Internalization of group A streptococcus (GAS) by epithelial cells may have a role in causing invasive diseases. The purpose of this study was to examine the fate of GAS-infected epithelial cells. GAS has the ability to invade A-549 and HEp-2 cells. Both A-549 and HEp-2 cells were killed by infection with GAS. Epithelial cell death mediated by GAS was at least in part through apoptosis, as shown by changes in cellular morphology, DNA fragmentation laddering, and propidium iodide staining for hypodiploid cells. A total of 20% of A-549 cells and 11 to 13% of HEp-2 cells underwent apoptosis after 20 h of GAS infection, whereas only 1 to 2% of these cells exhibited spontaneous apoptosis. We further examined whether streptococcal pyrogenic exotoxin B (SPE B), a cysteine protease produced by GAS, was involved in the apoptosis of epithelial cells. The speB isogenic mutants had less ability to induce cell death than wild-type strains. When A-549 cells were cocultured with the mutant and SPE B for 2 h, the percentage of apoptotic cells did not increase although the number of intracellular bacteria increased to the level of wild-type strains. In addition, apoptosis was blocked by cytochalasin D treatment, which interfered with cytoskeleton function. The caspase inhibitors Z-VAD.FMK, Ac-YVAD.CMK, and Ac-DEVD.FMK inhibited GAS-induced apoptosis. These results demonstrate for the first time that GAS induces apoptosis of epithelial cells and internalization is required for apoptosis. The caspase pathway is involved in GAS-induced apoptosis, and the expression of SPE B in the cells enhances apoptosis.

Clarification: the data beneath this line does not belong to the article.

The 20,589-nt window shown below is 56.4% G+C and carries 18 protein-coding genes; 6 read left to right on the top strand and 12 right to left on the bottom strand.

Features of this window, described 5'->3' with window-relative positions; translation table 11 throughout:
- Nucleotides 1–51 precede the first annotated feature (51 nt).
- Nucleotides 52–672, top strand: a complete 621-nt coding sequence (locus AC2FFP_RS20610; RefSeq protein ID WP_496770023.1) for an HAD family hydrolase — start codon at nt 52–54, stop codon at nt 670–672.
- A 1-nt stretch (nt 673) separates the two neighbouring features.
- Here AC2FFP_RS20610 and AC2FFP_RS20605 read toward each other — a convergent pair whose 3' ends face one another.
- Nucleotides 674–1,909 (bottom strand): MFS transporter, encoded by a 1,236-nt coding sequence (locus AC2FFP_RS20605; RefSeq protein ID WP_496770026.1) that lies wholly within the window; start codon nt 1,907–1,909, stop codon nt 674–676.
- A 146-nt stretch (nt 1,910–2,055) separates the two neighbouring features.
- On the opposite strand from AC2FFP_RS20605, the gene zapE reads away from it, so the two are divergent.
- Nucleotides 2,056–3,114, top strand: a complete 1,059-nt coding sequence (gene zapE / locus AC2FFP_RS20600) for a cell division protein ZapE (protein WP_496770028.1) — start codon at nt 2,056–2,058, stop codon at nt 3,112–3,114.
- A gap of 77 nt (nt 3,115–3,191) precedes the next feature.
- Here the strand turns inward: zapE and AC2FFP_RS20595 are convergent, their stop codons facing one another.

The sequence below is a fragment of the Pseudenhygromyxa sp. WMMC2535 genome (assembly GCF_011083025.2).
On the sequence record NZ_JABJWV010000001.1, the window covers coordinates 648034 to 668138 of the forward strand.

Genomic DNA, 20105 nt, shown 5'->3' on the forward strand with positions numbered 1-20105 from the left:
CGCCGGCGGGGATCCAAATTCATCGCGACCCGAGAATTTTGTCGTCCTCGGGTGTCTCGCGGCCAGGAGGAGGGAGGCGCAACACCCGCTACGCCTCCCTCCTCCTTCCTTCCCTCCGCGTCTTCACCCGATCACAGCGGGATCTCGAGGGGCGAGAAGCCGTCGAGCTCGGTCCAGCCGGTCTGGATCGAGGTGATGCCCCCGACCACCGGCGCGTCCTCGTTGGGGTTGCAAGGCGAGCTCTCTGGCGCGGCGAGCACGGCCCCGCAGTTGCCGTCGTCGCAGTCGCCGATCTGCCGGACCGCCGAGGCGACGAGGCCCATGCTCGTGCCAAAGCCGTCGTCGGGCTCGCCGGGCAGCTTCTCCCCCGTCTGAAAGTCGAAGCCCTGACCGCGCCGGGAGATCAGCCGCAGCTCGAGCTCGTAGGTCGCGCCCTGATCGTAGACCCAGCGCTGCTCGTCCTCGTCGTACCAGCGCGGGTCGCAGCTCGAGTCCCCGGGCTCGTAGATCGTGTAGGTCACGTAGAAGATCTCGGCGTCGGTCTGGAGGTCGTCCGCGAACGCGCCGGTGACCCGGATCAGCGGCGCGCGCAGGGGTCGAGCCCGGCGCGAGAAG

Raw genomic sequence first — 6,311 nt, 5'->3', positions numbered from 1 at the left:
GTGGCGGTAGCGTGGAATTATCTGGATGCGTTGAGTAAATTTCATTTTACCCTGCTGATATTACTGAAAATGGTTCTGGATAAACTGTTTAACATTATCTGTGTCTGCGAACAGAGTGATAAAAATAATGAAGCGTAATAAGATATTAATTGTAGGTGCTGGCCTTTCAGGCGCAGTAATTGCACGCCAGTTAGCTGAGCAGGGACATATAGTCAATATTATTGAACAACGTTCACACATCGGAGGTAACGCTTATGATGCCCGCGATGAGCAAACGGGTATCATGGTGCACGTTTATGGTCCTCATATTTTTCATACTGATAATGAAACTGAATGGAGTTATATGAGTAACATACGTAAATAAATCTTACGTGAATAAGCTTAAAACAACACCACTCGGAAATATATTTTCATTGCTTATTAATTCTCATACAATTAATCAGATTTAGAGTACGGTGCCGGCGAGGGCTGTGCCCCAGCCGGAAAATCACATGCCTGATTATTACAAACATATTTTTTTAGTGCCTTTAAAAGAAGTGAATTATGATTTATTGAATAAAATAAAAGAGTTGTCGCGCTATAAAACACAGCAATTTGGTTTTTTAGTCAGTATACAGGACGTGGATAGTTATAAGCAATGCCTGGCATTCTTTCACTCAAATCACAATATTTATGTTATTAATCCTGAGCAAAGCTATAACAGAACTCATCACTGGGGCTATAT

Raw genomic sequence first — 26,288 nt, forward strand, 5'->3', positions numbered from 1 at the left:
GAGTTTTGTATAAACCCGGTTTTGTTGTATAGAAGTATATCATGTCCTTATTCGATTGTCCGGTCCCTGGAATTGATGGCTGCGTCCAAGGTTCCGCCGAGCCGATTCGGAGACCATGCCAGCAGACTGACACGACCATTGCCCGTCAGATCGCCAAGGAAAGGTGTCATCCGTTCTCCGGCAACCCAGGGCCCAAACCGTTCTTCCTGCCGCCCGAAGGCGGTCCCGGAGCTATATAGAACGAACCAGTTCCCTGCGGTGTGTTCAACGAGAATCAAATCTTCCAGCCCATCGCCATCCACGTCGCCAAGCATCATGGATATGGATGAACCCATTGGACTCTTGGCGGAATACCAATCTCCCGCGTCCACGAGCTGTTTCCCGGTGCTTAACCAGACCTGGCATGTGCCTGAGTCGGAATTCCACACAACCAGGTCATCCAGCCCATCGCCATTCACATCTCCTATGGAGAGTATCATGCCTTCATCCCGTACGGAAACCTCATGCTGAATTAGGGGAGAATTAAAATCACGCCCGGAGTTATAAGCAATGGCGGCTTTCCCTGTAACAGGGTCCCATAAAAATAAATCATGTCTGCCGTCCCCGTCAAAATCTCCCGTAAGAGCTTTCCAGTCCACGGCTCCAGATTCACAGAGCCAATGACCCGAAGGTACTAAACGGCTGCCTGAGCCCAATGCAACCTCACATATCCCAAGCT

All Science Journal Classification (ASJC) codes
- Infectious Diseases